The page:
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Why Bitcoin Is Better Than Gold, with Wences Casares
Wences Casares is the founder and CEO of Xapo, bitcoin vault and wallet described by the Wall Street journal as the Fort Know of bitcoin storage.
Prior to founding Xapo, Casares launched Argentina's first Internet Service Provider, Internet Argentina S.A. in 1994, a company he would go on to sell in order to found the Argentine online brokerage Patagon in 1997. With Casares serving as Chairman and CEO, Patagon established itself as Latin America's first comprehensive Internet financial services portal and expanded its online banking services to the United States, Spain, and Germany. Patagon was acquired by the Spanish bank, Banco Santander for $750 million in 2000.
Casares founded Wanako Games, which developed the award winning game Assault Heroes honored as "Game of the Year" for Microsoft Xbox Live in 2006, and was later acquired by Activision.
In 2002 Casares along with his partners founded Banco Lemon, a retail bank for the underbanked in Brazil. Banco do Brasil, Brazil's largest bank, acquired Banco Lemon in June 2009.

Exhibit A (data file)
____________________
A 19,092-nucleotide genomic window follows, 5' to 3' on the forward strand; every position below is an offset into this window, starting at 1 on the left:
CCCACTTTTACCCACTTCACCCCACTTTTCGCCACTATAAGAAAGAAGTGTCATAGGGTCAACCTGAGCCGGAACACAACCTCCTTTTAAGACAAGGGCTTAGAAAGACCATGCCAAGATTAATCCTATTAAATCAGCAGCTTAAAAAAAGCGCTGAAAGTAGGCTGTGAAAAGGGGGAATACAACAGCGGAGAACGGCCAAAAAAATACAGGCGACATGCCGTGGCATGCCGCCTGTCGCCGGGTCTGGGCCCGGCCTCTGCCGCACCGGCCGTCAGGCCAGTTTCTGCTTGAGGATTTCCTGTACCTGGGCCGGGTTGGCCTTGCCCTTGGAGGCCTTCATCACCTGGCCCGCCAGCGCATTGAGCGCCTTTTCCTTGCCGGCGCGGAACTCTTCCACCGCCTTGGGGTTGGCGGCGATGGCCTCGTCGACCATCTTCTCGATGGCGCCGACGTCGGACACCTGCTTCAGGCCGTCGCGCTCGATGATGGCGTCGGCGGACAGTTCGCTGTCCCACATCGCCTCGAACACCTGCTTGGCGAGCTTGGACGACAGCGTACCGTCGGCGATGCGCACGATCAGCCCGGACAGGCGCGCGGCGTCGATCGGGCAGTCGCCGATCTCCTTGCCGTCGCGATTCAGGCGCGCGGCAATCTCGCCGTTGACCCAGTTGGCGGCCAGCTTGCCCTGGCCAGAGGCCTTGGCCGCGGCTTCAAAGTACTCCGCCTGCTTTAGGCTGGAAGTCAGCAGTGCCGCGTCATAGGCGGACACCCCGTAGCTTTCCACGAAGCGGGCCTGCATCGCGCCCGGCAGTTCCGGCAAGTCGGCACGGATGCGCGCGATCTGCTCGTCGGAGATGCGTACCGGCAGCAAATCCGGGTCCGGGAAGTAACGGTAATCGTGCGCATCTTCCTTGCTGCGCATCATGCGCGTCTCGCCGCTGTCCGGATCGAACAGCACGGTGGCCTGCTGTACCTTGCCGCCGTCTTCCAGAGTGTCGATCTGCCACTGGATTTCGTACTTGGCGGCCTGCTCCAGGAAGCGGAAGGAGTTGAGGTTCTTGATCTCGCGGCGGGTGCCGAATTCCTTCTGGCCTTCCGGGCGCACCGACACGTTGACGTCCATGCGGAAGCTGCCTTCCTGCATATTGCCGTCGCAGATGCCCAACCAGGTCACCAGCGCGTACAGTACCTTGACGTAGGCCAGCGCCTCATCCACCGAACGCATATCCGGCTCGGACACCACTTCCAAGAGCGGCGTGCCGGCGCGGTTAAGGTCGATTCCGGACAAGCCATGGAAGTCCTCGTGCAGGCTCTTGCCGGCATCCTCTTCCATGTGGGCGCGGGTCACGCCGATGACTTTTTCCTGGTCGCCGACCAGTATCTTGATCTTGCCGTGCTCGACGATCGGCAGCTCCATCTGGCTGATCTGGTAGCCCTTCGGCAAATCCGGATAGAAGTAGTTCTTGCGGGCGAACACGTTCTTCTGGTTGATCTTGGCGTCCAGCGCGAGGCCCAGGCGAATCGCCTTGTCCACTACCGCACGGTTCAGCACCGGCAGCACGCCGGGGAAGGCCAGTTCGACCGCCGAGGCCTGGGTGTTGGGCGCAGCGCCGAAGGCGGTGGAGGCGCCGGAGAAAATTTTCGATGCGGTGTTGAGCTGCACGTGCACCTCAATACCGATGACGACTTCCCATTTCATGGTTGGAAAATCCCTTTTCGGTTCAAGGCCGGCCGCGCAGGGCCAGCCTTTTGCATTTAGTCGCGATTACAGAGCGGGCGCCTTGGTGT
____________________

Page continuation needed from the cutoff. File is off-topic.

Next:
Wences Casares: Bitcoin is a new digital currency that is perhaps the best form of money that we have ever seen. It’s important because most of us don’t understand money very well and perhaps the concept that is hardest for us to understand about money is that money is and has always been a ledger. And people often ask: "What is money backed with?" And the truth is money’s not backed with anything. It has never been backed with anything. The euro is not backed with anything in particular and neither is any other currency in the world. And gold, for example for that matter is not backed with anything either.
Some people think that gold has value because we use it for jewelry but it’s actually the other way around. Gold is valuable because it’s very scarce and because it’s very scarce it has been the best ledger we’ve found in 5,000 years. In bitcoin we have something that is as good a ledger as gold, meaning it’s incredibly scarce. There will never be more than 21 million bitcoin. It’s even more scarce than gold.But in history we have had this tradeoff between things that have been very, very good store of value like gold for example and things that have been good for payment like the Portuguese escudo, the U.S. dollar, American Airline miles, or Facebook credits. Those things are better for payment but they’re not so good as a store of value historically. And the things that are good for a store of value like gold are not good for payments.